Tampa Default Divorce Attorney
Family & Divorce Lawyers
There are several ways that a default final judgment can be obtained in a divorce or other family law matter, one of which is when the respondent does not respond timely to service of the petition. Since 1997, the Tampa family law and divorce lawyers at All Family Law Group, P.A. have experience with all divorce and family law matters, whether they are complex or uncontested.
No Timely Response When Served with Petition
In divorce and family law cases, the person who files the petition is known as the petitioner and the person against whom the case is filed is known as the respondent. The petition is filed with the court in the county in which the petitioner and respondent last resided together. The petition must be served by personal service upon the respondent at his or her address. A process server can be a private company designated to serve process in Florida or it may be done by a Sheriff Deputy.
Once the process server has served the petition on the respondent, then the process server will file a notice with the court signifying that service has been accomplished upon the respondent, at what address and at what date and time. When the respondent is served, he or she will receive a Summons which will give instructions to the respondent as to how he or she must proceed. The Summons will notify him or her that he or she has 20 days to file a response with the court and to send a copy of the response to the petitioner.
If the respondent does not respond within 20 days after the date of service, the petitioner may file a motion for clerk’s default and it will be entered by the clerk if there has been no response. Even if the respondent does not send the petitioner a copy of the response, since all divorce and family law pleadings are online, it is possible to determine whether or not the respondent has filed a response before submitting the motion for default to the clerk.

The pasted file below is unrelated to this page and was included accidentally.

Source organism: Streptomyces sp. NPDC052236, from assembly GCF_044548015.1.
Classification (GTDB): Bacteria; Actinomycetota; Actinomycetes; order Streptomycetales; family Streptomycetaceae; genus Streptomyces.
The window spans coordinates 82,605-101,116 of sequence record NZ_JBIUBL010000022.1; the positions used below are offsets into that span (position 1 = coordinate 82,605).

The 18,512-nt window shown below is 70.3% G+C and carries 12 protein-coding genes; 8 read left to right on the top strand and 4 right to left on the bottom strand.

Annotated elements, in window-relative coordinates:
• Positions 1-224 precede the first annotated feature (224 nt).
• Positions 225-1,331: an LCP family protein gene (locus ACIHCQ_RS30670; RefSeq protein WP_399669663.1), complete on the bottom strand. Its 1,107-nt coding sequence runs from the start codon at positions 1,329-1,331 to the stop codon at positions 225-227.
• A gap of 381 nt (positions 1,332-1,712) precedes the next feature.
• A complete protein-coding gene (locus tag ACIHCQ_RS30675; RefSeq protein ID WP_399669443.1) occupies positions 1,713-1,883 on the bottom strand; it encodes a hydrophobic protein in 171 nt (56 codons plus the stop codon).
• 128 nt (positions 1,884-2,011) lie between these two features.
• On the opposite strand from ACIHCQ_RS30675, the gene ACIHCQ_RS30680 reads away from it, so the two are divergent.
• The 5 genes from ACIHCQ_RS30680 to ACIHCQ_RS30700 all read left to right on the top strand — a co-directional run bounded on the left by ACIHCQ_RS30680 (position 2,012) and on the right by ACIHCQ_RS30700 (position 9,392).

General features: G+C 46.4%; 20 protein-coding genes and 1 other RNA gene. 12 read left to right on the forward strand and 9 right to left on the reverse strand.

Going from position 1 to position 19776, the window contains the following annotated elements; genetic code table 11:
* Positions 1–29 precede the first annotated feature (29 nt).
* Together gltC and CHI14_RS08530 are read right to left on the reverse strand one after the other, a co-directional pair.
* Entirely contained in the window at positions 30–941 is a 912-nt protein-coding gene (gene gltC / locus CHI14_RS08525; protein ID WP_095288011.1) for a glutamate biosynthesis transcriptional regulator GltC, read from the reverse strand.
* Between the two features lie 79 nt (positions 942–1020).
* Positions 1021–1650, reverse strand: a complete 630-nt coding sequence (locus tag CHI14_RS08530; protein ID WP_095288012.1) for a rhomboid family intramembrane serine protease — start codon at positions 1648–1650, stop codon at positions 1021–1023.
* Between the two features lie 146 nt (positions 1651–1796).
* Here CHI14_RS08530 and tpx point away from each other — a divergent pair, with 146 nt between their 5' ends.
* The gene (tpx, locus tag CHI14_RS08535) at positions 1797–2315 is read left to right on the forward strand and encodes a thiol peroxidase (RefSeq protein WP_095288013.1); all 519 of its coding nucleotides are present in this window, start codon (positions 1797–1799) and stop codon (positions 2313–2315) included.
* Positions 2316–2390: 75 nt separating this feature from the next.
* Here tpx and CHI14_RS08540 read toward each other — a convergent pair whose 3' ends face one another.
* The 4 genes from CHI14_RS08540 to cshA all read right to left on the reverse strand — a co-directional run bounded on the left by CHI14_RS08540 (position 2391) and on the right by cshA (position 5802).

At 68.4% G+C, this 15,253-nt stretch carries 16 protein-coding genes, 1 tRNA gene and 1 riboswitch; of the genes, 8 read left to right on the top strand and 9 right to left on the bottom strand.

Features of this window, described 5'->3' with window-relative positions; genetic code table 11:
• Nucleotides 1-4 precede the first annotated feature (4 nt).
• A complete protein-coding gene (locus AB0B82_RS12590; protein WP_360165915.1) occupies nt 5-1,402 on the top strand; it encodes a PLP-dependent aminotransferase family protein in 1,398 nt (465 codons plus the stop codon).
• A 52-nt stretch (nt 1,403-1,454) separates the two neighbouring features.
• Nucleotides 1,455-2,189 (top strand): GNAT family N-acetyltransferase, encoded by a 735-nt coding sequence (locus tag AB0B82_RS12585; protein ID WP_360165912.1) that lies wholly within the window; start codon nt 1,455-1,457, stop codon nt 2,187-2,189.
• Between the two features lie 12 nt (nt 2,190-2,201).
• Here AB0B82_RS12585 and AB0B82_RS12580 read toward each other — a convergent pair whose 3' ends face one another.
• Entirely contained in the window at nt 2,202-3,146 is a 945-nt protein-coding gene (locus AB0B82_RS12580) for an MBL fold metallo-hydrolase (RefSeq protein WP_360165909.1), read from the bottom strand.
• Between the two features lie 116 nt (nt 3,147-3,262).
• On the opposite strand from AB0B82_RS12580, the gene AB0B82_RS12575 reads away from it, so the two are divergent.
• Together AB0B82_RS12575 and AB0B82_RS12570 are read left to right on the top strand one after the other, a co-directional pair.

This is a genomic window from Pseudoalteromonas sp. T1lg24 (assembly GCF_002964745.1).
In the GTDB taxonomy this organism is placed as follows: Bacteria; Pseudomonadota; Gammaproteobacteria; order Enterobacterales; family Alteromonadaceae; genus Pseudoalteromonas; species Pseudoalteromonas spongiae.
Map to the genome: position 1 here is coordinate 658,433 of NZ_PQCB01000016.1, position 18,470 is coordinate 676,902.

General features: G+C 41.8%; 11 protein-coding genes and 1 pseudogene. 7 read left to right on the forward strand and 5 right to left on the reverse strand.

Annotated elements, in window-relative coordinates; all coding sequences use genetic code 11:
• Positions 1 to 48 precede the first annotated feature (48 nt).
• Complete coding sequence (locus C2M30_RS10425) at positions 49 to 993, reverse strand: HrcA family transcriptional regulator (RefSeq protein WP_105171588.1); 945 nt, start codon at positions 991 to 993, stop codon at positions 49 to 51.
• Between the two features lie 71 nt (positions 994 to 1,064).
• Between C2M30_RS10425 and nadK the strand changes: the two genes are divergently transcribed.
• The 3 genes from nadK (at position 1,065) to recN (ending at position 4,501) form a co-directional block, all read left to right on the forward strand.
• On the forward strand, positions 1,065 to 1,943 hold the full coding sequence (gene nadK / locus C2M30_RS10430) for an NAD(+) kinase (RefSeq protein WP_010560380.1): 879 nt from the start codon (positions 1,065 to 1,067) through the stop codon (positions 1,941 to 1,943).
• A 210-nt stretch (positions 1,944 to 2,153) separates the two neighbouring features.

If the default is entered by the clerk, then the petitioner can proceed to finalize the case without including the respondent. He or she will have to be notified of the final hearing; however, the respondent is prohibited to file any responsive pleadings.
When there are no children, marital assets or debts, it is very simple to schedule an uncontested final hearing wherein you will receive what you are asking for in the final judgment which the petitioner prepares for the judge to sign. Essentially, it is that you will obtain a divorce. If there are children, marital assets or debt or alimony issues, then it will require a final hearing where testimony is heard by and evidence provided to the court concerning the children and other issues relevant to the case.
Setting Aside a Default
If a default is entered, the respondent may filed a motion to set aside the clerk’s default if the respondent wants to become active in the case. In general, the respondent must prove at a hearing before the court the following:
1) excusable neglect – i.e., being in a position where you cannot respond to the petition. Ignorance of the law is not an excuse;
2) meritorious defense – i.e, prove that you have a chance of benefiting from the case moving forward and especially if there are children involved; and
3) you acted with due diligence to seek relief from the default. In other words you acted quickly to request that the court set aside the clerk’s default.
Contact Our Divorce & Family Attorneys Now
If you have questions regarding divorce and family law, contact the experienced and trusted Tampa lawyers at All Family Law Group. We are committed to providing you with the best representation possible. Call 813-672-1900 or contact our firm online to schedule a free initial consultation to discuss your case and the options available to you.